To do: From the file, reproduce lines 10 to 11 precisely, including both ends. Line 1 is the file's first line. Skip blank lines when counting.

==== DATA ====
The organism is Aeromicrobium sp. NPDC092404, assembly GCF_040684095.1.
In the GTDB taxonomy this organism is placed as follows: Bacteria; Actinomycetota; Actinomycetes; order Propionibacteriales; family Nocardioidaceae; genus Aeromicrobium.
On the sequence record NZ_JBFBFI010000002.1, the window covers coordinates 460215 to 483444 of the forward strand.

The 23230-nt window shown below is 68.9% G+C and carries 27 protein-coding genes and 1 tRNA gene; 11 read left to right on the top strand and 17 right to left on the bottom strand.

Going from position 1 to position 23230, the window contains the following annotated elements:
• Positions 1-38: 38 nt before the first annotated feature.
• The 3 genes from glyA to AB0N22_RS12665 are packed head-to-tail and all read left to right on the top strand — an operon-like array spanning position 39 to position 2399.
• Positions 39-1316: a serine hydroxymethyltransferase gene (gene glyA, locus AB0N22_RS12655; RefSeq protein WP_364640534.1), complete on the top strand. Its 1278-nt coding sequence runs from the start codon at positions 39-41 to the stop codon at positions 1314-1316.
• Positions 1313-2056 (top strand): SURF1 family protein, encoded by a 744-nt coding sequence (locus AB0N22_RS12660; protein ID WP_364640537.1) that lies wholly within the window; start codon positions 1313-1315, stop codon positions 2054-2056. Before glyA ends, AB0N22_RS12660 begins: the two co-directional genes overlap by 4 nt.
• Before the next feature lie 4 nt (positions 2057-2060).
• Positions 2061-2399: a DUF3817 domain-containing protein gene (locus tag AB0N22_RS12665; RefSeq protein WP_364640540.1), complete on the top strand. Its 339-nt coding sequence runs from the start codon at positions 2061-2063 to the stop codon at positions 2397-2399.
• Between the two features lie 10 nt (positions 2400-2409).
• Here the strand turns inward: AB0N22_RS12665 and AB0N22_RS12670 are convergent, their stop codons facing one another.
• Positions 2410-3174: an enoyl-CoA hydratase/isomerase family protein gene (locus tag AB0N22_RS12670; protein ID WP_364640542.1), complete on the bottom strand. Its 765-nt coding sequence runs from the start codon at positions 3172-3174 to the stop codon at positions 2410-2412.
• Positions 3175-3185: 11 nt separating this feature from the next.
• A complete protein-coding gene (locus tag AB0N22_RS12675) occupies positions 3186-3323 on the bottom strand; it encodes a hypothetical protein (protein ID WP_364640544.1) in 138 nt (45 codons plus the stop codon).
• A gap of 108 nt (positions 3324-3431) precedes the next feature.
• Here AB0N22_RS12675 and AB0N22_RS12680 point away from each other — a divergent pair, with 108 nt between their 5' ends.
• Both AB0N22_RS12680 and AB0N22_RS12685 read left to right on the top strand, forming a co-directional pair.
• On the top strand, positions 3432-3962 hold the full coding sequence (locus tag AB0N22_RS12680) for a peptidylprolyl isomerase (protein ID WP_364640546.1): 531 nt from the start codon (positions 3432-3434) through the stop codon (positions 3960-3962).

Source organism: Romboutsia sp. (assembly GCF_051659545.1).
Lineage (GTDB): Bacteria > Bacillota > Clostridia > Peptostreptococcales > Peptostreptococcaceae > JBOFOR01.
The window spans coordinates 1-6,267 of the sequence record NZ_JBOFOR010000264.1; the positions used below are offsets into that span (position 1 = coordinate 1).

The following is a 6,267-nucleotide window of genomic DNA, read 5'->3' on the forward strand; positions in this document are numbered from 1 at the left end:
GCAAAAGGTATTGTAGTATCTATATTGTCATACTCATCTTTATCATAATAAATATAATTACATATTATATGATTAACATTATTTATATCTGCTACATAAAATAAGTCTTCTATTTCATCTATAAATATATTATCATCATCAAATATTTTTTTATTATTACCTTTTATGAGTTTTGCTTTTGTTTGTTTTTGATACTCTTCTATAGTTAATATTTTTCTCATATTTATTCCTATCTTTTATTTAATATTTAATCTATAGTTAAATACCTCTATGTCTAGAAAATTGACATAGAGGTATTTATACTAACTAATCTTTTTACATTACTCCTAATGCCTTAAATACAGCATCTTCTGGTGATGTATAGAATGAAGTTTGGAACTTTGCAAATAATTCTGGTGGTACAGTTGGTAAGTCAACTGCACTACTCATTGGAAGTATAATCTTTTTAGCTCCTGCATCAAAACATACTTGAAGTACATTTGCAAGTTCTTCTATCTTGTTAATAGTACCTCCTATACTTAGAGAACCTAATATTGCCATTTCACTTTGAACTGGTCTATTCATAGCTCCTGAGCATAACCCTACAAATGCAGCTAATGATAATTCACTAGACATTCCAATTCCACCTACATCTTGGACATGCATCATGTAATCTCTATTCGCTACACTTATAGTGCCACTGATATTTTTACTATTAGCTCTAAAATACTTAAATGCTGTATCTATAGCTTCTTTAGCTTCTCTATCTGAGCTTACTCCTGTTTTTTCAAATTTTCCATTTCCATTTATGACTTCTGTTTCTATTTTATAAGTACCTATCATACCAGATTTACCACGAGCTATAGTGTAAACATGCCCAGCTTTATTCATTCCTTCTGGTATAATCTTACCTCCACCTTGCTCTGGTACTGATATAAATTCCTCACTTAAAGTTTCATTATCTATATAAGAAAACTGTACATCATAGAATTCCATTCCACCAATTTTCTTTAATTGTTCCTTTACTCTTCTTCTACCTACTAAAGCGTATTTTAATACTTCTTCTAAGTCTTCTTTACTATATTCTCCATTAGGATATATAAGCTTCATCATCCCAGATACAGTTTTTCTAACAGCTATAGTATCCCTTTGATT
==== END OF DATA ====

• Before the next feature lie 4 nt (positions 2057-2060).
• Positions 2061-2399: a DUF3817 domain-containing protein gene (locus tag AB0N22_RS12665; RefSeq protein WP_364640540.1), complete on the top strand. Its 339-nt coding sequence runs from the start codon at positions 2061-2063 to the stop codon at positions 2397-2399.